• You should not take these drugs during pregnancy. They can harm or end your pregnancy. Talk with your doctor about other ways to lower your blood pressure if you plan to get pregnant. If you get pregnant while taking this drug, tell your doctor right away.
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In addition to the FDA’s warning on use during pregnancy, ACE inhibitors are not safe for people who are sensitive to the drugs or any of their components, or for those who have had angioedema because of an allergy or intolerance to such a drug or any other substance.

Antiplatelet agents prevent clotting in your arteries by keeping blood platelets from sticking together, which is usually the first step in blood clot formation.

Antiplatelet agents are typically used by people who have had a heart attack and are at risk for additional clotting. They can also be used to treat people with several risk factors for heart attack.

Others likely to be prescribed antiplatelets include people who have had a heart attack and used thrombolytic medication to dissolve a clot and people who have had blood flow restored to their heart through catheterization.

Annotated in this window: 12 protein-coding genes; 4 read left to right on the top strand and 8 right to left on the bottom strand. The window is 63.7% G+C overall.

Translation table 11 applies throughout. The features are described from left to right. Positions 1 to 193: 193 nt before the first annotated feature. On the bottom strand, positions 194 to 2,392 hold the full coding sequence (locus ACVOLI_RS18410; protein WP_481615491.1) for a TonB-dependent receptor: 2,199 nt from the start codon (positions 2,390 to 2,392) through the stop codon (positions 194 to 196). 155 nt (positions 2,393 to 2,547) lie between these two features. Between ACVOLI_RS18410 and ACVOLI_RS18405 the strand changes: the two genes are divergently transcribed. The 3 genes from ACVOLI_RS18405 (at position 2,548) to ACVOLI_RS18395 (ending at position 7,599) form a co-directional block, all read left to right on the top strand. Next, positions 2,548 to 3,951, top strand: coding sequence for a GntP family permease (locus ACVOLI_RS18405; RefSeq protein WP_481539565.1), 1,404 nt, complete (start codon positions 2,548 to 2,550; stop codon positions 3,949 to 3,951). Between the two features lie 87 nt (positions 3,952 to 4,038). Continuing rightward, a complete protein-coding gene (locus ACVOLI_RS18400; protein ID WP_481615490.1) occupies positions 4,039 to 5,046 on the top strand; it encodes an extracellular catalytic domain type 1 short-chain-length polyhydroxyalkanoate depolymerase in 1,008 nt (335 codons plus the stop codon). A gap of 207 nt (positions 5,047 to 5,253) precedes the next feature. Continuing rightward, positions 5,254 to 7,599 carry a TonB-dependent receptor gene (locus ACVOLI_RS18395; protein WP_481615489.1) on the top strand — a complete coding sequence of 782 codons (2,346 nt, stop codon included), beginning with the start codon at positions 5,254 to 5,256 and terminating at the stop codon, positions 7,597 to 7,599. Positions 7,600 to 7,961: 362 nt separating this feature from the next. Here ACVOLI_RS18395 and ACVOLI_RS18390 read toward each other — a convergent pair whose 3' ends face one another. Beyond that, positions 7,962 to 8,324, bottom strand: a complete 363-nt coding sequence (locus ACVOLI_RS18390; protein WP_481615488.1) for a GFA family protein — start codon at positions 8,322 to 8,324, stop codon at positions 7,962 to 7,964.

Aspirin is the most well-known type of antiplatelet medication.

However, in 2019, the American College of Cardiology (ACC) and the American Heart Association (AHA) issued new guidelines that aspirin should not be the primary preventive method of cardiovascular disease among adults younger than 70 years old or those who have a higher risk of bleeding.

In some cases, adults between ages 40 and 70 years old may use it in consultation with their doctor. The U.S. Preventive Services Task Force (UPSTF) has issued similar guidelines.

The reasoning for these guidelines is that long-term use of aspirin may lead to negative side effects that outweigh the benefits of its preventive capabilities. According to the FDA, these side effects can include:

  • abdominal bleeding
  • bleeding in the brain
  • kidney failure

Besides aspirin, antiplatelet agents include:

FDA Warnings